Discrimination on the Basis of Alcohol and Tobacco Use

Churches are exempted from a Missouri ban on this type of discrimination.

Church Law and Tax 1992-11-01 Recent Developments


A new law recently took effect in Missouri which makes it unlawful for employers to discriminate against an employee because the individual uses lawful alcohol or tobacco products off the premises during non-working hours. However, churches are specifically exempted from this provision. The law provides: “It shall be an improper employment practice for an employer to refuse to hire, or to discharge, any individual, or to otherwise disadvantage any individual, with respect to compensation, terms or conditions of employment because the individual uses lawful alcohol or tobacco products off the premises of the employer during hours such individual is not working for the employer, unless such use interferes with the duties and performance of the employee, his coworkers, or the overall operation of the employer’s business. Religious organizations and church-operated institutions, and not for profit organizations whose principal business is health care promotion shall be exempt from the provisions of this section. The provisions of this section shall not be deemed to create a cause of action for injunctive relief, damages or other relief.” (S.B. 442, 509, 679; approved June 11, 1992, effective August 28, 1992.)

This content is designed to provide accurate and authoritative information in regard to the subject matter covered. It is sold with the understanding that the publisher is not engaged in rendering legal, accounting, or other professional service. If legal advice or other expert assistance is required, the services of a competent professional person should be sought. "From a Declaration of Principles jointly adopted by a Committee of the American Bar Association and a Committee of Publishers and Associations." Due to the nature of the U.S. legal system, laws and regulations constantly change. The editors encourage readers to carefully search the site for all content related to the topic of interest and consult qualified local counsel to verify the status of specific statutes, laws, regulations, and precedential court holdings.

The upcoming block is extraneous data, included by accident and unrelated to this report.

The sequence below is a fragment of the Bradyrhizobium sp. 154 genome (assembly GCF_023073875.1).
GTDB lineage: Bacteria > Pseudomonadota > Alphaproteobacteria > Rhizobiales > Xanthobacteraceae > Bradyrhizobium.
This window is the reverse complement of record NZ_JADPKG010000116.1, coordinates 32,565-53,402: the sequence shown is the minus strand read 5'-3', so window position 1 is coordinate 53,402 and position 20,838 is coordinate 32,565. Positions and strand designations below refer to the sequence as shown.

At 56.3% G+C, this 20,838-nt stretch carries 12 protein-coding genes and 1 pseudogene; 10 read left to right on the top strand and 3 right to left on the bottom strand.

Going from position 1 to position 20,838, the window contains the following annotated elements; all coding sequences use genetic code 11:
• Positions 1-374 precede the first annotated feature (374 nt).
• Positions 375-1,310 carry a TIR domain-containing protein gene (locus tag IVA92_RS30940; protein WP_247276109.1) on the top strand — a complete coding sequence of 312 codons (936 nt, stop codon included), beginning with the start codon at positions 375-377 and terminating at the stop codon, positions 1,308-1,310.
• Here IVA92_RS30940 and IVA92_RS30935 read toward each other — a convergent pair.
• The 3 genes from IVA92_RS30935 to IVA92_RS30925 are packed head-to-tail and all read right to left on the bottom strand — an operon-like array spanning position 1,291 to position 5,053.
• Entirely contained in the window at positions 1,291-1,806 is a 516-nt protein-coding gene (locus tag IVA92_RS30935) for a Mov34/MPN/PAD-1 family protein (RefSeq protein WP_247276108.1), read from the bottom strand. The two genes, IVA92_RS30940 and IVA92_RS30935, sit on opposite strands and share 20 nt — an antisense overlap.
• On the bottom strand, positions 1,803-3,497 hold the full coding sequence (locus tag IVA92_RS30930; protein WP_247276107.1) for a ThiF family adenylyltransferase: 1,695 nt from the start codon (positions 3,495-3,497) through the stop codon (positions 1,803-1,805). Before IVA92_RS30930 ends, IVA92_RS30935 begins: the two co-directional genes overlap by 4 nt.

ajax-loader-largecaret-downcloseHamburger Menuicon_amazonApple PodcastsBio Iconicon_cards_grid_caretChild Abuse Reporting Laws by State IconChurchSalary Iconicon_facebookGoogle Podcastsicon_instagramLegal Library IconLegal Library Iconicon_linkedinLock IconMegaphone IconOnline Learning IconPodcast IconRecent Legal Developments IconRecommended Reading IconRSS IconSubmiticon_select-arrowSpotify IconAlaska State MapAlabama State MapArkansas State MapArizona State MapCalifornia State MapColorado State MapConnecticut State MapWashington DC State MapDelaware State MapFederal MapFlorida State MapGeorgia State MapHawaii State MapIowa State MapIdaho State MapIllinois State MapIndiana State MapKansas State MapKentucky State MapLouisiana State MapMassachusetts State MapMaryland State MapMaine State MapMichigan State MapMinnesota State MapMissouri State MapMississippi State MapMontana State MapMulti State MapNorth Carolina State MapNorth Dakota State MapNebraska State MapNew Hampshire State MapNew Jersey State MapNew Mexico IconNevada State MapNew York State MapOhio State MapOklahoma State MapOregon State MapPennsylvania State MapRhode Island State MapSouth Carolina State MapSouth Dakota State MapTennessee State MapTexas State MapUtah State MapVirginia State MapVermont State MapWashington State MapWisconsin State MapWest Virginia State MapWyoming State IconShopping Cart IconTax Calendar Iconicon_twitteryoutubepauseplay